[WATCH] Eliminating outdated email campaign creation – AGS Europe
In an AGS Europe 2021 panel which was held in Malta, the moderator Dieter Brockmeyer, Co-Founder & Director Innovation & TIME of Diplomatic World Institute, Faruk Aydin, Head of Growth at Growth, and Yanna-Torry Aspraki, Head of Deliverability at Harlem Next discuss email marketing, what tactics to use, and the use of AI.
Brockmeyer starts the panel by saying that 10 years ago he learnt that “email is dead”; however, emails are still here and they are going strong. Aydin and Aspraki both agree that email marketing is definitely not dead. Aydin adds that the email is “the common denominator”; to sign up for any social media or any app, you need to have an email address. He adds that “more than 85% of email subscribers” register to receive personal emails.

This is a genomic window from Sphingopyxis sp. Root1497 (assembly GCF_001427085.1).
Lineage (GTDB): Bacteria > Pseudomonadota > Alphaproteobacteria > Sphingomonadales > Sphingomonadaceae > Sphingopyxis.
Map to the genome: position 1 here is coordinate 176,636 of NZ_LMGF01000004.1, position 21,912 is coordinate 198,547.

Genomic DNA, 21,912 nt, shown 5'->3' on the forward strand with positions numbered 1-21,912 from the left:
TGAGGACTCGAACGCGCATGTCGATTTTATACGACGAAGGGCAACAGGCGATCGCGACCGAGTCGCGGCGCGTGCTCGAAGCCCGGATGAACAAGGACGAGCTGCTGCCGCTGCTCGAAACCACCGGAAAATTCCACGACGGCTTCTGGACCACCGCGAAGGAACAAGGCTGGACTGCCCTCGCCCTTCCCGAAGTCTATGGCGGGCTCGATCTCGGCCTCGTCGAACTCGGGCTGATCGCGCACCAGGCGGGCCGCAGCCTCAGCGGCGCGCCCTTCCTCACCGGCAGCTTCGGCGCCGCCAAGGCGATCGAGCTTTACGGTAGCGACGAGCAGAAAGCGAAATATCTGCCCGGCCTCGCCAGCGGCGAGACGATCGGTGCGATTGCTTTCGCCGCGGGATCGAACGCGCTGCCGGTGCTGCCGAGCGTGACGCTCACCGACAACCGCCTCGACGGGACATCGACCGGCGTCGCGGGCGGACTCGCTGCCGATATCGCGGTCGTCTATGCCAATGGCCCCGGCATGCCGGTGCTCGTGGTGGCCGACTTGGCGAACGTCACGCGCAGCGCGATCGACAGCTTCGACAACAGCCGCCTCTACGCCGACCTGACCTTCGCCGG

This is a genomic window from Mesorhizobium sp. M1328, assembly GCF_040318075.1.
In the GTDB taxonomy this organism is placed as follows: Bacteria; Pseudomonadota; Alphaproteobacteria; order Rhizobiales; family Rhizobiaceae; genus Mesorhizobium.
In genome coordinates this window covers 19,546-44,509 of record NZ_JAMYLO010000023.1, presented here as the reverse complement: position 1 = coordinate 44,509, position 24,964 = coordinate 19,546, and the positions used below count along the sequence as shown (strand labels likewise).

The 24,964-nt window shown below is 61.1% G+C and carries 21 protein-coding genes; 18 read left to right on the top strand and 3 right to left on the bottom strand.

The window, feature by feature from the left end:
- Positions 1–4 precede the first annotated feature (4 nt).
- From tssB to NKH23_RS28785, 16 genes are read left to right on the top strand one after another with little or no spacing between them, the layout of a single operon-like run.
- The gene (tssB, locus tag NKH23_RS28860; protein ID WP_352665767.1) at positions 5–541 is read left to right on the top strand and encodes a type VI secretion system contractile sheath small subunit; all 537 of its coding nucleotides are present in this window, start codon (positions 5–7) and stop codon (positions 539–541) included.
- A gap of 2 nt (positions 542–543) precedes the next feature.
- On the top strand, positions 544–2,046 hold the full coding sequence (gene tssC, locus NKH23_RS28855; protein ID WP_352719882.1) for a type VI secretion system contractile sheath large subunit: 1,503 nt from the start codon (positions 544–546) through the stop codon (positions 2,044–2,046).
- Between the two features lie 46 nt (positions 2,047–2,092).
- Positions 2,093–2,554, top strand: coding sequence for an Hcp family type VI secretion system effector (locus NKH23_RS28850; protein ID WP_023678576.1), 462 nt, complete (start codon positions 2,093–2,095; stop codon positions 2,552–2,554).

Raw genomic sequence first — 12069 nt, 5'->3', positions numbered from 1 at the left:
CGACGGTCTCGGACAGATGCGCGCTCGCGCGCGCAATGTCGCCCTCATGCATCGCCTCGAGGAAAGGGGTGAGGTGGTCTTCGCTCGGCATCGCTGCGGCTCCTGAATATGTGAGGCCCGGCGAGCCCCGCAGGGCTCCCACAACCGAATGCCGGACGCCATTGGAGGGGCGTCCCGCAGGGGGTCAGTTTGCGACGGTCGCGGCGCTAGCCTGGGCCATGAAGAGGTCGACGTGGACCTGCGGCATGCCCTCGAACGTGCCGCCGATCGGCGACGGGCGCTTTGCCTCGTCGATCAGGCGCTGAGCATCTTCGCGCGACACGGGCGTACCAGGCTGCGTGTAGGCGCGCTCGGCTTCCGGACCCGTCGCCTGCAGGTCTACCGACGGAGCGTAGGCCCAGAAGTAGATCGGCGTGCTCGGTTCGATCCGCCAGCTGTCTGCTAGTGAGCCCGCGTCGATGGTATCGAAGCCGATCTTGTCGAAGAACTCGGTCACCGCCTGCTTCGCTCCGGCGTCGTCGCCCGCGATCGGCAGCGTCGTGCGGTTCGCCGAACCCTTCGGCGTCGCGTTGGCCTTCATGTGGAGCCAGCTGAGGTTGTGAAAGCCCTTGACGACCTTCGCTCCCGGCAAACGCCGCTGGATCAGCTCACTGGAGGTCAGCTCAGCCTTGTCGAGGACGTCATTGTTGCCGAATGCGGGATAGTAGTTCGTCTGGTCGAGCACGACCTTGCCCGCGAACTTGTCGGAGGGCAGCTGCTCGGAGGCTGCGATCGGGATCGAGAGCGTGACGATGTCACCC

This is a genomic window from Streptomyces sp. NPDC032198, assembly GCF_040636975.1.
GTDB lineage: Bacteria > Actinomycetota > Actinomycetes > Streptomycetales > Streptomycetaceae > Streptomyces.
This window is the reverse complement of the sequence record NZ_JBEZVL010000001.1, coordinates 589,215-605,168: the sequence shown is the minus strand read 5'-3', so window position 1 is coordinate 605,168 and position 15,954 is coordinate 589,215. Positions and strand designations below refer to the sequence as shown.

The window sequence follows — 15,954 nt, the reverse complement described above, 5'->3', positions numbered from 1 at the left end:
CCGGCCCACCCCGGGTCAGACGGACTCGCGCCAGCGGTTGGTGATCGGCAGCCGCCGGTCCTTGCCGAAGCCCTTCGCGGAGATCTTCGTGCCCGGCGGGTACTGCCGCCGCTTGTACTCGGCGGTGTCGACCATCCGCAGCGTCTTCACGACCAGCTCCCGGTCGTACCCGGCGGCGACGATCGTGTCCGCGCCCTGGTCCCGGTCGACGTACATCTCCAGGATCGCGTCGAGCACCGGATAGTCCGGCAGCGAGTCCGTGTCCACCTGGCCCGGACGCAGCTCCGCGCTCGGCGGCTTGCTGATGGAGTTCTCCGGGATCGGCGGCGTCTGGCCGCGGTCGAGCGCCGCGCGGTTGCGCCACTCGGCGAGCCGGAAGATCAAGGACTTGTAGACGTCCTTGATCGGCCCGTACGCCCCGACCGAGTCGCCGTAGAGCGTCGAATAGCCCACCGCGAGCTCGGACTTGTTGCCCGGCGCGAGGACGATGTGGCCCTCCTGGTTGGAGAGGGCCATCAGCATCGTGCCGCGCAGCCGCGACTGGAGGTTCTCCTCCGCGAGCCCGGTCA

There is a lot of strength in tailored emails, because they incite the users to read more about the products that they are interested in. Aydin points out that during the pandemic, peoples’ attention was directed to emails and social media and as a result the emails grew even stronger. Brockmeyer partly agrees with him; however, he mentions the fact that a lot of emails get caught in spam filters.
Aspraki says that the way we do emails is “dead” and that we need to change the tactics because we have been sending the same email to a lot of recipients and hoping for a reply for too long. She adds that deliverability is not enough; it is important for the recipients to interact with the email. When the recipients interact with the email, the spam filters learn that the email is wanted. When buying email lists, it is very possible that others also buy the same list and this is recognized by the spam filters and so the emails are blocked. She says that than we will turn to people like her or Aydin to fix the issue but it will take months.